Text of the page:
B.C.'s mayors and councillors are pouring into Vancouver this week with one main goal at their annual convention – to get a handle on what changes the new NDP government will be bringing them.
The more than 1,800 attendees – a higher than usual number – are looking for signs of what Premier John Horgan's team will do about the impending explosion of retail marijuana, about housing and about mental health, drug and overdose issues, say councillors on the executive of the Union of B.C. Municipalities.
"This is the first opportunity for many mayors and councillors to meet these ministers for the first time," Surrey Councillor Bruce Hayne said.
What he's hearing from others like him is that they are waiting for answers to some overwhelming problems that weren't dealt with by the previous Liberal government.
"When it comes to mental health and addictions, municipalities are just being slammed right now. The fire-service calls for every overdose, it's putting incredible financial strain on municipalities," Mr. Hayne said.
"And the other one that's putting incredible strain is marijuana legalization. It's 10 months out and we have no idea what our retail-distribution model is going to be and whether municipalities will have a say."
The UBCM has three committees examining the issue, but there's no consensus at this point among the cities, villages and towns about what model would work best for marijuana sales.
The one thing they have been clear on is that they need financial help to monitor the new industry.
Vancouver Councillor Kerry Jang, a long-time NDP member, said the mood going into the convention is "hopefulness and excitement," as people look for some action on those and other issues.
Although the NDP have made a number of announcements about new initiatives already, Mr. Jang said this should allow everyone to focus on the big problems such as marijuana regulation, softwood-lumber issues and more.
The program for the week-long convention, which will be attended by local-government politicians and bureaucrats, illustrates the topics that are preoccupying that group.
There are several sessions on housing, homelessness, the problem of short-term vacation rentals and their impact on local rentals. Both councillors said members of the new government have reached out to city politicians already, indicating a willingness to work with them.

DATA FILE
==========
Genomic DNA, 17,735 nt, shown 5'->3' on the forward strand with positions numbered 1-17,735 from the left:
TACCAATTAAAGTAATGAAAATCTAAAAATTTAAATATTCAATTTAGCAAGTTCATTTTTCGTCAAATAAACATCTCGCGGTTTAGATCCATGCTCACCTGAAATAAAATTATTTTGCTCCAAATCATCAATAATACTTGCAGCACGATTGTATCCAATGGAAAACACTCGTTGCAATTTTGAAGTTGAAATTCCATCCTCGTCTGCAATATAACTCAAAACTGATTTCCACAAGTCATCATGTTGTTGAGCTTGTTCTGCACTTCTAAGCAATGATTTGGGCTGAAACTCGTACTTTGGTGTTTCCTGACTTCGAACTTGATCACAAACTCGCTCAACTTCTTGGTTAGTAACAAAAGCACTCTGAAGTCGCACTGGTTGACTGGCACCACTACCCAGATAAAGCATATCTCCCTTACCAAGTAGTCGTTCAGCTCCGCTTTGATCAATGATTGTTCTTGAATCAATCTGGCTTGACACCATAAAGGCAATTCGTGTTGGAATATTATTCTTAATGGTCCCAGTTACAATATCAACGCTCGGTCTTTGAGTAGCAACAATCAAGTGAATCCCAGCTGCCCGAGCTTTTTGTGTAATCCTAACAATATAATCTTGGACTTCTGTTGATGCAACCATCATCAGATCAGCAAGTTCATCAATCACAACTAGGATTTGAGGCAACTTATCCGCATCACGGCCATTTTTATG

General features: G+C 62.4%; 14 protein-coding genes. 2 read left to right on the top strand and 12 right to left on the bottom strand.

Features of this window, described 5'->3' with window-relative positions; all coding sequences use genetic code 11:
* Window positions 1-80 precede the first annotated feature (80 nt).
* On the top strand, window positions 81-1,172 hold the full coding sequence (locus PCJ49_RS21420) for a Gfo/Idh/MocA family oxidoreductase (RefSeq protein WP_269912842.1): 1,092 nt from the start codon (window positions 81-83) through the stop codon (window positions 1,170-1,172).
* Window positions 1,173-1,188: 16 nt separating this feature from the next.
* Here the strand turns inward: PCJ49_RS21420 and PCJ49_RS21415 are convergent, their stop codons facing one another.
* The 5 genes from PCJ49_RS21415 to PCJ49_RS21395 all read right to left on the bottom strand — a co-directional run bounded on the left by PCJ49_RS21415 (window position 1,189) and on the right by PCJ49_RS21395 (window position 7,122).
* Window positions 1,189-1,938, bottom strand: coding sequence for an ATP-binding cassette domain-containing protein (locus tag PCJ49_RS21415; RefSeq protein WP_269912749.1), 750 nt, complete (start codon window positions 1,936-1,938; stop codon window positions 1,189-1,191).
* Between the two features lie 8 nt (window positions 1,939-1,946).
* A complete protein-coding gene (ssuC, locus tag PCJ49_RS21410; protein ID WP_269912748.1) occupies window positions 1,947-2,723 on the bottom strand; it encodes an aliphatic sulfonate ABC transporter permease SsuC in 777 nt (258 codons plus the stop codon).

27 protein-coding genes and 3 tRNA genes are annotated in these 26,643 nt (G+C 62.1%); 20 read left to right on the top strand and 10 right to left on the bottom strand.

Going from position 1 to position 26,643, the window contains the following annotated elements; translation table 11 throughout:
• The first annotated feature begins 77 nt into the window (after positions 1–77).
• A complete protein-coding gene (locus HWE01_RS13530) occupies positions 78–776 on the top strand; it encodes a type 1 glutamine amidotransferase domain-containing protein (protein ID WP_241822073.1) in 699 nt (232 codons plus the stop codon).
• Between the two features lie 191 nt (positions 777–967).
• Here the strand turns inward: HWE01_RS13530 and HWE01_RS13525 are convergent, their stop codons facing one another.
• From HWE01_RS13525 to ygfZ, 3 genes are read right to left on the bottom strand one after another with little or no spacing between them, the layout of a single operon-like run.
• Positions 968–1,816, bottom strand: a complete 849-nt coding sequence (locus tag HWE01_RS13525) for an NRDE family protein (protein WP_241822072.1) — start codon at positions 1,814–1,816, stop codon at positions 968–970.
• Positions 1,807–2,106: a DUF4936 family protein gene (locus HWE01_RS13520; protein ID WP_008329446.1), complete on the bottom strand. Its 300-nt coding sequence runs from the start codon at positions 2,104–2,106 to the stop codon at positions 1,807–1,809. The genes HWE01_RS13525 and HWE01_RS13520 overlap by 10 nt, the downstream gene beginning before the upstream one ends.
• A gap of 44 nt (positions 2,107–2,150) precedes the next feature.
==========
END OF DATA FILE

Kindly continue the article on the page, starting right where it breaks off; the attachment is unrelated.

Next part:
That is a relief, said Mr. Hayne, who described the Liberal attitude as one that focused on scrutinizing municipalities for overspending rather than working with them on understanding the real cost drivers in their budgets and looking for new revenue models.
The union of municipalities has been trying to get the government to talk for years about a different model of revenue sharing, one that provides more consistent funding.
"Until now, it has been at the pleasure of the provincial government. It's been very hit and miss," Mr. Hayne said.
The UBCM convention has always been a forum for provincial politicians to tap into the major concerns in the province's 161 cities, towns and villages, and to connect with local politicians directly.
In the years Gordon Campbell was premier, he often used the convention as the occasion to make a major announcement that municipal politicians would like.
Former premier Christy Clark did less of that and, in fact, provoked a certain amount of grumbling with her announcements instead about new initiatives, such as creating a municipal auditor-general to oversee city spending.
One topic of concern at the convention appears to be bad behaviour at councils. There is one session for convention attendees on "Uncivil Civic Engagement." As well, there is a session on a policy paper dedicated to the topic of "responsible conduct," the result of concerns about "the issue of questionable conduct by local government elected officials."
Reports of council feuds and complaints of bullying have erupted in the last couple of years in Nanaimo, White Rock and Quesnel.